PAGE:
Lost Symbol: Dan Brown

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Unlike the author named above or his subject matter, I make no claim to saving the world or civilization as we know it: no, just your money and your precious time. 

Do not purchase this dreadful book!

I admit to having read and hugely enjoyed that ridiculous caper Da Vinci Code :  I couldn’t wait to gobble up more, starting with Angels & Demons and moving on to Digital Fortress and Deception Point. However after the first named, all Brown thrillers leave a sour aftertaste – a feeling of a promising working plot ruined. 

Admittedly even with the first two (Da Vinci and Angels & Demons) I found it difficult to suspend all faith and knowledge, in order to accept that the Christian Church and its highest clerics were involved, not just in criminal conspiracies but in murder and worse : or that alien life had been discovered on earth (Deception Point): but this time we’re expected to accept that the Freemasons are a benevolent group charged (by whom?) with the safekeeping of Sacred Mysteries.    (Brown capitalizes ad nauseum).  And that – and this is the work’s final denouement – the ‘Lost Word’ is none other than the Christian Bible, a copy of which was buried in the cornerstone of the Washington Monument (or was it the Capitol Building? Or both? Or does it matter? ).

Let me be clear at once : there is no ‘Lost Symbol’ – the title of this work.   There is not even a search for such thing.   I don’t even recall the phrase – ‘the lost symbol’ – being mentioned!  There is some reference to a fabled huge underground repository holding  ‘The Ancient Secrets of the Ages ‘ in hundreds of thousands of tomes, but this doesn’t materialise and the very concept is eventually left hanging … or, are we meant to assume that the Christian Bible contains so many layers of meaning that it fulfils exactly that role?  I think that’s what is implied as a penultimate twist!

This latest novel is just ludicrous from beginning to end.  This ‘thriller’ is NOT, like its predecessors, a ‘page-turner’.  Its first 200 pages drag.  Then when Brown literally ‘cuts to the chase’ [his speciality is high-speed drama] it becomes absorbing for about 150 pages.  Then inevitably the work founders on its ridiculous main story-line and many equally silly sub-plots.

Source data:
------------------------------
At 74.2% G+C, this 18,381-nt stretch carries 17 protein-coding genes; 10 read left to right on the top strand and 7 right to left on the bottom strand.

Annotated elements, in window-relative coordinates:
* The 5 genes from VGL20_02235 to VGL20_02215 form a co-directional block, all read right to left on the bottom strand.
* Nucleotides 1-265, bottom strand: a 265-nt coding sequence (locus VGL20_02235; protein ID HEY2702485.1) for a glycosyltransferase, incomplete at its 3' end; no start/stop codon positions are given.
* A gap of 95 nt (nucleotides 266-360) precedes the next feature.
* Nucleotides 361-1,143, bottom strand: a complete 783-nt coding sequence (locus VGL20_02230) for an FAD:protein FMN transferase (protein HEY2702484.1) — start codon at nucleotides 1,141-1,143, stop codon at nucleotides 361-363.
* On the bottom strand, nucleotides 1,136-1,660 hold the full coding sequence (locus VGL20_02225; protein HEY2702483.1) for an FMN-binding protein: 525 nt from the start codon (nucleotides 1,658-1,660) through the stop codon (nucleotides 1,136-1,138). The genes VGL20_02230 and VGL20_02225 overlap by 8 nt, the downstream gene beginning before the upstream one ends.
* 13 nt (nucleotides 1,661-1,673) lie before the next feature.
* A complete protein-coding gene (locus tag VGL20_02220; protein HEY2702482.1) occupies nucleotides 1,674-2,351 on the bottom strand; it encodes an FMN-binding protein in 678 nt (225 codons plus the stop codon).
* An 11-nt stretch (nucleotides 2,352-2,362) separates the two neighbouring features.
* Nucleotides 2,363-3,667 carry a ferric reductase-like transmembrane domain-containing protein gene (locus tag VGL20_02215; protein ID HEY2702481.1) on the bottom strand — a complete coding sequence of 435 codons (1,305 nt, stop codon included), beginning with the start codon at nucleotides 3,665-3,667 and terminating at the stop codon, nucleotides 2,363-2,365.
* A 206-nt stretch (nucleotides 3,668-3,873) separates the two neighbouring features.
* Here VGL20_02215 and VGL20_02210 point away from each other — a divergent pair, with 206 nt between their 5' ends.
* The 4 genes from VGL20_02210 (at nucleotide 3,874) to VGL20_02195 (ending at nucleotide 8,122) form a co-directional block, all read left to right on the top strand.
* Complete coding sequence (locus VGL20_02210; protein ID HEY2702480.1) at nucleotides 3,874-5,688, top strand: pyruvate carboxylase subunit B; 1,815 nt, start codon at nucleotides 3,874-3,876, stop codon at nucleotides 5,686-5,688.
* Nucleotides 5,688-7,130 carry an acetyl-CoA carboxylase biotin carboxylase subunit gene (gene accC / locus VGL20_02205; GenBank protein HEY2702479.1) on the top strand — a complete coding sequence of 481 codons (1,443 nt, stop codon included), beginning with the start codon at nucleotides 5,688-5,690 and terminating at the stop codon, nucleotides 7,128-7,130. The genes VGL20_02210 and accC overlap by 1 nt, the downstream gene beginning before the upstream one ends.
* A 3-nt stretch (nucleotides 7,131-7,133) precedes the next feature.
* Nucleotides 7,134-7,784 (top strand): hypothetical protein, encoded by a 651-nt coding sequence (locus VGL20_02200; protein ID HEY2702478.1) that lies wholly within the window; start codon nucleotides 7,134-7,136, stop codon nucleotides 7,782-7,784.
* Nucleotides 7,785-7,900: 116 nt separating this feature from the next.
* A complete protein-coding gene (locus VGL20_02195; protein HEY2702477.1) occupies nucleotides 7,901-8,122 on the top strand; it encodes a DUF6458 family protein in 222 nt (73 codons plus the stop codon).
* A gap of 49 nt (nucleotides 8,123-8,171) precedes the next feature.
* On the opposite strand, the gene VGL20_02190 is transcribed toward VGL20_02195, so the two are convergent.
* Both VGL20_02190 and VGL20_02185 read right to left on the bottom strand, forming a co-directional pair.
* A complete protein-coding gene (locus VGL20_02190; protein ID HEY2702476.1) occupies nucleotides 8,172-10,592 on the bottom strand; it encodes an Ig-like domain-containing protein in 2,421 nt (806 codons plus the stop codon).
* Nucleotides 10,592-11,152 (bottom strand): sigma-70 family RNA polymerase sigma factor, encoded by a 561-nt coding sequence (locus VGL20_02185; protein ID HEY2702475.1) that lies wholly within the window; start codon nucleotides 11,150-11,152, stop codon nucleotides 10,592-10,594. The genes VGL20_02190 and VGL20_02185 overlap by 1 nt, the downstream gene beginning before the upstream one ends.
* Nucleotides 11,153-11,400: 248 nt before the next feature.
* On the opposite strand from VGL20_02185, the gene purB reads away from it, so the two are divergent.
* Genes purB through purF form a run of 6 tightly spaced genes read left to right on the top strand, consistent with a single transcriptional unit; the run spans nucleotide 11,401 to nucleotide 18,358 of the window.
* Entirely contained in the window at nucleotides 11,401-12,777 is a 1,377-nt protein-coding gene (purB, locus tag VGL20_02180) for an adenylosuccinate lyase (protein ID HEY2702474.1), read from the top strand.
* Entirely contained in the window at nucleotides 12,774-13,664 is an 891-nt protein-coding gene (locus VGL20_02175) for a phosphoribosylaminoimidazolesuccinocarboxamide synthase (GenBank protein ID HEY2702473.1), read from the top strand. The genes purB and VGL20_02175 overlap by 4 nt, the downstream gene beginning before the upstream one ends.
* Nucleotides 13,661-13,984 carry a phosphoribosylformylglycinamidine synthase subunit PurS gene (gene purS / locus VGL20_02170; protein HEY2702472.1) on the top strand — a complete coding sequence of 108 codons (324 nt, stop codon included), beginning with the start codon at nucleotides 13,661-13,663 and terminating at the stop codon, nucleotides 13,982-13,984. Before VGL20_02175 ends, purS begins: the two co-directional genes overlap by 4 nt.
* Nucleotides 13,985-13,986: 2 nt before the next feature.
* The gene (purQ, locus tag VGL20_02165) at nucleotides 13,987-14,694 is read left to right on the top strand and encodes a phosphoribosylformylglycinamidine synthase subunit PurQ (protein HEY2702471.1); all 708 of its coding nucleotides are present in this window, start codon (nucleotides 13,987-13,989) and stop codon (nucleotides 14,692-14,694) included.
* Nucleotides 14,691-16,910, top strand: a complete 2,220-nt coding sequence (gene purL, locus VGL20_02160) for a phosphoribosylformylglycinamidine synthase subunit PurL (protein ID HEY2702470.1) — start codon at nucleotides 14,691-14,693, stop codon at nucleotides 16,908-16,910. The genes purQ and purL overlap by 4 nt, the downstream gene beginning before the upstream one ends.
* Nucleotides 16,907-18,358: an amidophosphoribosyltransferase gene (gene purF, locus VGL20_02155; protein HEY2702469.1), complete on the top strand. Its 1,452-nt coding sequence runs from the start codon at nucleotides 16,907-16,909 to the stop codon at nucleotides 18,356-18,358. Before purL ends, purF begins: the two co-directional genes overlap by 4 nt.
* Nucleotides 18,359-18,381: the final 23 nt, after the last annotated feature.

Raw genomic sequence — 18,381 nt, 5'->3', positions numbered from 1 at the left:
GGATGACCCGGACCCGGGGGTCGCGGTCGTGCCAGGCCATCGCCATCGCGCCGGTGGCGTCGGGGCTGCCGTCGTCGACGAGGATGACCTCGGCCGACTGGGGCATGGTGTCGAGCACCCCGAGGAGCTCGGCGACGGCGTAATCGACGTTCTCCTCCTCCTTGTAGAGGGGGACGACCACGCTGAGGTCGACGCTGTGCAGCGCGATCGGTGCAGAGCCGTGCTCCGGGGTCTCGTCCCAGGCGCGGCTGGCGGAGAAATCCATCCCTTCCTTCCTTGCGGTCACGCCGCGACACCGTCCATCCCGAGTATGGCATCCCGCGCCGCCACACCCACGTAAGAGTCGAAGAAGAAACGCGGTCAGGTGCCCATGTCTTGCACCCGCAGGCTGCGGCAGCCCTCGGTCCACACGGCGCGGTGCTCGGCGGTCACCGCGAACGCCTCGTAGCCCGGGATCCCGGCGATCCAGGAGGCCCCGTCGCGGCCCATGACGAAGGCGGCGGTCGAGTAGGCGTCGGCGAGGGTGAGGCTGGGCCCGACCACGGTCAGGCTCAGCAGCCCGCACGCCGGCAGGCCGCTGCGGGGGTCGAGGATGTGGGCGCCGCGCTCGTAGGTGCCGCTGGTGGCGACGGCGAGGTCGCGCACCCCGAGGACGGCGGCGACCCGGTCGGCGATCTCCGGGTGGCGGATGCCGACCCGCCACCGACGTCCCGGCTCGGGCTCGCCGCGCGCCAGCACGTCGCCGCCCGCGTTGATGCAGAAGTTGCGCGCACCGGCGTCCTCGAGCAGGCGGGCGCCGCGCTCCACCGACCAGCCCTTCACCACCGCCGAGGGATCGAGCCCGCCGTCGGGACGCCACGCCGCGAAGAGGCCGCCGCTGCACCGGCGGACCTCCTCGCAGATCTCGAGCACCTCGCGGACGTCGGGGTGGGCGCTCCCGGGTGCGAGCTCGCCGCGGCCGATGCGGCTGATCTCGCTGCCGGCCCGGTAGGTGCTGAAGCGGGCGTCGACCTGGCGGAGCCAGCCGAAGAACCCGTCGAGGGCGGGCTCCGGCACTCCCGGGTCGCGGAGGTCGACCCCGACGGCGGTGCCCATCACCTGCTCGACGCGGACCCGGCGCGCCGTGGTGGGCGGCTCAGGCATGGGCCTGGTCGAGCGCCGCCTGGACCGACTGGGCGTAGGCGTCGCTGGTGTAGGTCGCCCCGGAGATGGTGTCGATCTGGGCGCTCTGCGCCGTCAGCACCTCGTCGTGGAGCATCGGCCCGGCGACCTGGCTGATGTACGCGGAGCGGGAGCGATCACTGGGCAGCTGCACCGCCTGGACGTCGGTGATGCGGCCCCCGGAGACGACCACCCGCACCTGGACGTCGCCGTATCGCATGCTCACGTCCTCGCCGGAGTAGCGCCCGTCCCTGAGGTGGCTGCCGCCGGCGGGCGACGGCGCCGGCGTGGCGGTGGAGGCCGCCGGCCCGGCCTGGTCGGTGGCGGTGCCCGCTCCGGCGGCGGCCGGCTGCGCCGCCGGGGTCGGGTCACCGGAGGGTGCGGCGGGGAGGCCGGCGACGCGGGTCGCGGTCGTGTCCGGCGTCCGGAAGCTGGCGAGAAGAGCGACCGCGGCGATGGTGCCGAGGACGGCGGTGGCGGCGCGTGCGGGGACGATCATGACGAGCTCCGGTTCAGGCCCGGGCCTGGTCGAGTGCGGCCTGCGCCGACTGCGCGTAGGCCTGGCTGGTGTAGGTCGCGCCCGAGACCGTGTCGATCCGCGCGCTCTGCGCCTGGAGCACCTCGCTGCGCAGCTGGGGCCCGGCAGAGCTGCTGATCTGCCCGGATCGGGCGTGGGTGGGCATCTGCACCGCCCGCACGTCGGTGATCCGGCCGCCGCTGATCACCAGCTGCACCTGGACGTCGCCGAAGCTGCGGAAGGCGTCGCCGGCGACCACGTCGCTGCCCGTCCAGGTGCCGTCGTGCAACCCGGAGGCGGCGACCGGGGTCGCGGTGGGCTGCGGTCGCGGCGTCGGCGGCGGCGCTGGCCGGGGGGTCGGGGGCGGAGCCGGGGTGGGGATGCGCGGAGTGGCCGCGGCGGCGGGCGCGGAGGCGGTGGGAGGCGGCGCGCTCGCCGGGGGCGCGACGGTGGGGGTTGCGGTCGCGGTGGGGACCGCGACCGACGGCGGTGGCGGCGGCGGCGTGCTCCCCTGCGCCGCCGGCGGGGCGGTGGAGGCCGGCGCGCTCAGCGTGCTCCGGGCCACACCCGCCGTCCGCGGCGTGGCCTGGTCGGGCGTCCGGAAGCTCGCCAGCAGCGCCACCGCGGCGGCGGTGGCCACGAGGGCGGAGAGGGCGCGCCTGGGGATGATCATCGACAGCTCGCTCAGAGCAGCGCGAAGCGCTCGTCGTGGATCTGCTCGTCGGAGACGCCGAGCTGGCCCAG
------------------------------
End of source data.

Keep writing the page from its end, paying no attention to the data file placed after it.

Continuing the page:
Eventually and mercifully the book simply peters out without conclusion.

Except that I intended to write this review I would have halted as soon as I learned that the twin heroes – an ageing but sage, highly-qualified brother (Peter – as in ‘rock’, geddit?) and sister, bore the moniker … wait for it … Solomon, while the villain was called … I kid you not … Abaddon.    It gets worse!

Our omnipresent Robert Langdon is a professor of Symbology (no such nonsense chair exists in any University) while his love-interest (well, only just: no sex, no kissing, no spice of any kind)  Katherine Solomon has invented the new ‘science’ of Noetics (a fantasy marriage of modern science with religion). 

Conclusion?  Having seriously eroded people’s faith in his previous offerings Brown has decided on a total volte-face and presents faith as the new salvation of the world. 

Thoughts have ‘mass’ {Katherine has proved this conclusively, irrefutably and  scientifically} and therefore exert a gravitational force and so can effect changes in the physical world.  The ‘soul’ can be (indeed HAS been) weighed in Katherine’s laboratory (her Kg measurement is given correct to 6 decimal places!)  There is irrefutable scientific proof (Brown is hooked on hyperbole, superlatives surging from his pen like an incoming tide and freely and frequently resorts to italics to further  underline his serious intent) that the collective power of thought and prayer (whose real physical force increases exponentially with the numbers of people participating) can – AND WILL  – effect great changes for the better in our world in the near future. 

I can’t help but wonder whether Dan Brown has received bad news about his health and is trying to make his peace with the Great Architect of the Universe.  I can hypothesise no other explanation for this waffle.

I could go on in this vein ad nauseum (he loves Latin And Greek expressions) but you get the point.

Don’t get the book, though!


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